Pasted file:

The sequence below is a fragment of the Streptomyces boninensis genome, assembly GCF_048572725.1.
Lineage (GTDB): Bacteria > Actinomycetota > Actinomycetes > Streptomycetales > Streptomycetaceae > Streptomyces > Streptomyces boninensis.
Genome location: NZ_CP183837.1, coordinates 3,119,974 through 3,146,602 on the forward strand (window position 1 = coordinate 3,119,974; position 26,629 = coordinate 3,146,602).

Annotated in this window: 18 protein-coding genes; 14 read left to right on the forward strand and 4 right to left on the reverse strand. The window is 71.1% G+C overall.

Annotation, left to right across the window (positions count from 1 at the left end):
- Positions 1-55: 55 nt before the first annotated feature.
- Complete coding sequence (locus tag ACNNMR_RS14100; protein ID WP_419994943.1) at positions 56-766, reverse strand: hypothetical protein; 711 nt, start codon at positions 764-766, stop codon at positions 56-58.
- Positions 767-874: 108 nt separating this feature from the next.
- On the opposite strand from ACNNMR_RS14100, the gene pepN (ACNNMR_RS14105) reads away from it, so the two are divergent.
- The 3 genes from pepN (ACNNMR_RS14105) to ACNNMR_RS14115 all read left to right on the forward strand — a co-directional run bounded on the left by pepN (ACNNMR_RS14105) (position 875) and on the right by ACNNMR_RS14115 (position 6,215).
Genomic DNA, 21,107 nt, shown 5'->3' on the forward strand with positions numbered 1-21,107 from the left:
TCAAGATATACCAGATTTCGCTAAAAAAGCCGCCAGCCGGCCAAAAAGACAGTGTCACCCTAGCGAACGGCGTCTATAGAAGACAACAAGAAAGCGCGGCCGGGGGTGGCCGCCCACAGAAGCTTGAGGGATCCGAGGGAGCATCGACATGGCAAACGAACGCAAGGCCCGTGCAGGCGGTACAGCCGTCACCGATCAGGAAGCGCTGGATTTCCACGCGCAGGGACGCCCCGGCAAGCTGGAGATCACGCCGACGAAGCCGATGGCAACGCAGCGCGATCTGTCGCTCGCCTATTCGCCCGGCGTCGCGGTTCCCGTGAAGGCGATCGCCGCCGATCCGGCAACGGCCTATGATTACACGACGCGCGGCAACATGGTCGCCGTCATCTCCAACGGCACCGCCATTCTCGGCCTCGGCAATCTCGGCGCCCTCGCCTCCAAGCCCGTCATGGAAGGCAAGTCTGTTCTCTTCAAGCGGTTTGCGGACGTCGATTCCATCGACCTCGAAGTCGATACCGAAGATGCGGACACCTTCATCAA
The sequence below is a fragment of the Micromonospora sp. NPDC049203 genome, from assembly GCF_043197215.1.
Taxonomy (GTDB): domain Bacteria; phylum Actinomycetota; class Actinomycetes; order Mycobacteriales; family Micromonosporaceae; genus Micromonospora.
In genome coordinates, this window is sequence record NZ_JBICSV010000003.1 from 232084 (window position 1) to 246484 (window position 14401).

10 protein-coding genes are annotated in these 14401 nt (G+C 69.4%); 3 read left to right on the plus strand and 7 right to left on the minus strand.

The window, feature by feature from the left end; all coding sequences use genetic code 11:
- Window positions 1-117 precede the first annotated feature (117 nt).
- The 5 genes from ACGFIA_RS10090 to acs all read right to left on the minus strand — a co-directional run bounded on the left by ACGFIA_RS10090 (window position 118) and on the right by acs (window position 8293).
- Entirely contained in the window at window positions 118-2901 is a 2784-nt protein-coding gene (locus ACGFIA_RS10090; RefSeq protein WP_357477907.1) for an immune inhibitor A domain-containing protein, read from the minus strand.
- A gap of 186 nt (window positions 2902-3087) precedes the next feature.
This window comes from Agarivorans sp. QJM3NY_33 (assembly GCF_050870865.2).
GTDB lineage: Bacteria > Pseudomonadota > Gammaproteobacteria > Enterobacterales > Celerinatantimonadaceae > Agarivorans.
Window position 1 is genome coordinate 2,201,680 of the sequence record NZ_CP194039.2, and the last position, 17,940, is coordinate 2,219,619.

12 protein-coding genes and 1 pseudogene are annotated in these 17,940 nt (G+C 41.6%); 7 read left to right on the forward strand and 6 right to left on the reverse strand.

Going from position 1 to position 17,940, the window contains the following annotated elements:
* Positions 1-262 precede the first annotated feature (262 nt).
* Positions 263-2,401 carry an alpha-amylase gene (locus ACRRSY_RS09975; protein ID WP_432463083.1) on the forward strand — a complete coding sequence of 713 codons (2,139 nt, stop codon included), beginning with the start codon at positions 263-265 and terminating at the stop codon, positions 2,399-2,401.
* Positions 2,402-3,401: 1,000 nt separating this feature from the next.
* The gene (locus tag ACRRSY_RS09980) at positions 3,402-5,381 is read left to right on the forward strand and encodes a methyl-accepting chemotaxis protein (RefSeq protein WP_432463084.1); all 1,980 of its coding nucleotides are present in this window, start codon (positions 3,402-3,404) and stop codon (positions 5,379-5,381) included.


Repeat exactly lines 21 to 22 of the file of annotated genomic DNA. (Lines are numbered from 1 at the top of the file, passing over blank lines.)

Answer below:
- A gap of 186 nt (window positions 2902-3087) precedes the next feature.
This window comes from Agarivorans sp. QJM3NY_33 (assembly GCF_050870865.2).